Art, Healing, and Business: A Woman's Nod to Creativity and Capital


How one business owner uses her art as a healing practice and source of revenue

by Robin Robinson

Black business owners have been on the rise throughout communities across the nation. Demetria Williams is a 21-year old entrepreneur who is dedicated to using her craft as a source of healing and capital. Born and raised in Milwaukee, Williams started her design business, Designs by Deme, in 2016. Since then, Williams has been designing a variety of crochet pieces based upon unique requests from customers and her own creative process. Williams continues to base her business out of Wisconsin while pursuing her college degree. 

Are there any intersections between art, healing and business?

Art is something that people use to express themselves whether that’s painting, singing or drawing … It has a connection to healing because I use my art to heal and to help me just process my emotions … I feel like business can get really overwhelming and overshadow the healing process, because when you’re running a business it comes with a lot of rules that people don’t tell you about … As you go through this journey of healing, learning things about yourself, you just gotta take it one step at a time … You can’t rush and do things overnight. Things don’t happen overnight. [A] business won’t grow itself overnight. You have to put time and effort into it, just like with art … It’s just something that I do for my sanity because it’s something I love to do.

What does being a Black business owner mean to you?

I think that being a Black business owner is a really great thing, especially today because we’re the new generation. There was a time where we didn’t have the opportunities to have our own businesses, and I do and I’ve built it from scratch on my own. It’s become very successful, and I think it’ll be even more successful. But I think just being a Black woman, having my own business … can just be really inspiring for people who want to have a business and learn how to do that. Some people when they start their businesses, they have somebody to help them, they already have resources, so they don’t really have to start from scratch. But people like me, I have to start from scratch because I don’t have those resources. I don’t have somebody to give me a loan of a million dollars to start my business. I have to use my own funding sometimes to start my business and buy the supplies. And I think it’s just building something greater than myself. I just look at all of the people that started before us, like Madam C.J. Walker … she started from scratch, just like I did. She was very successful and she’s made a name for herself and a legacy for her family. That’s what I want to do. I want to be like Madam C.J. Walker, or any other Black business owners out there that have paved the way for me and many others.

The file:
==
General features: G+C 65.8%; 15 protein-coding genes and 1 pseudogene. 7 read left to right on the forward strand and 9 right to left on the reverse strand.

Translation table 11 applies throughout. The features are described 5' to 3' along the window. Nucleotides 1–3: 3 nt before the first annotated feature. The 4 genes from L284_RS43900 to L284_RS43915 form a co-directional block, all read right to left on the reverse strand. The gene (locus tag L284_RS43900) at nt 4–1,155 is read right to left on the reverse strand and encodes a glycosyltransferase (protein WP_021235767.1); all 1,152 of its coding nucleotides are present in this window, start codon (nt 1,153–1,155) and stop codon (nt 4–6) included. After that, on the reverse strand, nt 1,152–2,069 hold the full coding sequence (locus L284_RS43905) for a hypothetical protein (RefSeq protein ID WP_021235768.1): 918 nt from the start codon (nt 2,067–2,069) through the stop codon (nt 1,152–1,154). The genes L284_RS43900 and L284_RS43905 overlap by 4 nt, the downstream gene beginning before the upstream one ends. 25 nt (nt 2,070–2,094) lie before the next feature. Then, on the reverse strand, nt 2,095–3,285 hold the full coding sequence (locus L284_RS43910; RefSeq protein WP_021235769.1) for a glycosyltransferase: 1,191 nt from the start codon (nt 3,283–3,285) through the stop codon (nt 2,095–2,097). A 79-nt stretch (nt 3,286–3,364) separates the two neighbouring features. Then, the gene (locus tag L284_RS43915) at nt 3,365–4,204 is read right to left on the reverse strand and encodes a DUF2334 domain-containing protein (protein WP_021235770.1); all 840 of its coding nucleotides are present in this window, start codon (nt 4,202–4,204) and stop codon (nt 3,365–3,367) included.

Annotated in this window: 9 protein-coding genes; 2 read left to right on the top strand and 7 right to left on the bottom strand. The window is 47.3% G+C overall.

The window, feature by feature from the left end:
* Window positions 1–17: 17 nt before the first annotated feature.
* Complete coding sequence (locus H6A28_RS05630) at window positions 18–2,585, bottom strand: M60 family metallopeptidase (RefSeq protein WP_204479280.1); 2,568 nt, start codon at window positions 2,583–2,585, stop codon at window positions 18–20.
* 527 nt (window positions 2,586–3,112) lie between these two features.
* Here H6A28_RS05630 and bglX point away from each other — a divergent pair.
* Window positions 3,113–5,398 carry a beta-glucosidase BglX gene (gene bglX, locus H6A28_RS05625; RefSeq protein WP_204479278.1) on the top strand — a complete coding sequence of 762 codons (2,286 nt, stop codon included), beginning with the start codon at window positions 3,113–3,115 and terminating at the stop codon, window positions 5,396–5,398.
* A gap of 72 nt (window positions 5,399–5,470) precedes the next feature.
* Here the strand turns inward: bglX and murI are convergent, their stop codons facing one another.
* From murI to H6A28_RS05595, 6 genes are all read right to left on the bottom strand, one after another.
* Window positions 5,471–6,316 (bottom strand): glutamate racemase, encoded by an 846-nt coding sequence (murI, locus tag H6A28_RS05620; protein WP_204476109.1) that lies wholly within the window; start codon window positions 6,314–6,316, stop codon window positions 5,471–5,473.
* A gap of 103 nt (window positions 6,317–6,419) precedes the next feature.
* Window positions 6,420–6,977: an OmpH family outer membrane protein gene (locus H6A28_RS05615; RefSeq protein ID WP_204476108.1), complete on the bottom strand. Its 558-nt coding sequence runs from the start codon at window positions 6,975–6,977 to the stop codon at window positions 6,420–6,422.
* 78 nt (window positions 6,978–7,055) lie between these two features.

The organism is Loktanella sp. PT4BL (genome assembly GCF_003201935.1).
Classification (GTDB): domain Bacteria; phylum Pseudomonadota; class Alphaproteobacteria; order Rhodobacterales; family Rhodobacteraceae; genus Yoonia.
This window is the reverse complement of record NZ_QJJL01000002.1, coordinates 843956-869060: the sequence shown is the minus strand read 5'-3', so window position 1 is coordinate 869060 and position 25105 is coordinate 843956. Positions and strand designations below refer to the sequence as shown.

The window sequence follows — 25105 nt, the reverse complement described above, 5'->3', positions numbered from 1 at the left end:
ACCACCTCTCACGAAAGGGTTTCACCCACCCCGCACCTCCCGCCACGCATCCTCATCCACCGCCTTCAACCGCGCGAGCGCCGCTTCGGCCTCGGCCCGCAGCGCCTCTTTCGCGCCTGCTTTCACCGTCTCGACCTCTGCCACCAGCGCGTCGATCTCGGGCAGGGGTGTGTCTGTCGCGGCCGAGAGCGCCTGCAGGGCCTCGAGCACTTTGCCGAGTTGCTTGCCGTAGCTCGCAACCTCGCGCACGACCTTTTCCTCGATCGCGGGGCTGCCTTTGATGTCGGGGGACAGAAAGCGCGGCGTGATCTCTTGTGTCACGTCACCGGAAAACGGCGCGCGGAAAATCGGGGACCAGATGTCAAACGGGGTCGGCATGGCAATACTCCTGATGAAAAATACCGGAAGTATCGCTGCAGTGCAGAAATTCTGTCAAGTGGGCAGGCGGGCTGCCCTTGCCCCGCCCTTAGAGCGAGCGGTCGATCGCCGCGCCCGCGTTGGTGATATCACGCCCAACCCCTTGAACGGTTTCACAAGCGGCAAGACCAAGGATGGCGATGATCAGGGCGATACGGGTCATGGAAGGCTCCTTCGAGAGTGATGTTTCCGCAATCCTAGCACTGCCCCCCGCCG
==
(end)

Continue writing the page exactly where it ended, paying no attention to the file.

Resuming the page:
How has crochet design contributed to your wider understanding of the world?

I think crochet design has shown me that everybody’s unique and different because when I create my items and designs they’re all based on the personality of that person, based on what they want. Nothing that I make is honestly ever the same … [My customers] come from different backgrounds, different experiences that shaped them into who they are, and I think that’s really great. I love that about the world … It can be hard to understand certain parts of people in certain parts of the world, because we just don’t get it. Things get complicated, just like when I crochet designs and things that I’ve never done before.

What are some of the triumphs and challenges of owning your own business?

I think the biggest one for me is learning how to price my items. Because it can be hard to put a price on your art because you made this thing and you love it so much. And it’s like I don’t know how to price that … Another challenge for me running this business is doing it on my own … When you go into Walmart, you don’t see one person in there running the store. There’s like at least 100 workers in there. So I’m not saying I need 100 workers, but I need more hands to help me build my brand the way I want to build it. So if that means I need to teach like five people how to crochet and pay them by the hour to help me, then that’s what I’m going to do because I know it’ll help me run my business smoothly … I think a triumph for me was hitting my follower goal on Instagram. Instagram was my main source of social media that promoted my business … That means a lot to me. You care enough to look at my art, pay attention to the detail and you admire it. I think that was pretty cool. I just feel like it’s growing every day because every week I get more and more followers.

How has crochet design shaped any aspect of your identity?

Well, honestly, I can say crochet design has helped me learn how to dress better and that helps me feel better because when you dress and look good, you feel good. Honestly, I can say I did not have a really good sense of style, but I was still learning, especially in high school … Designing clothes for other people, it just gave me a new light on clothing and how it can just make you feel, and I know it’s just quotes, but what you wear plays a role in how you feel … I just really love crocheting and it’s the one thing that truly makes me happy.

Featured photo provided by Pixabay.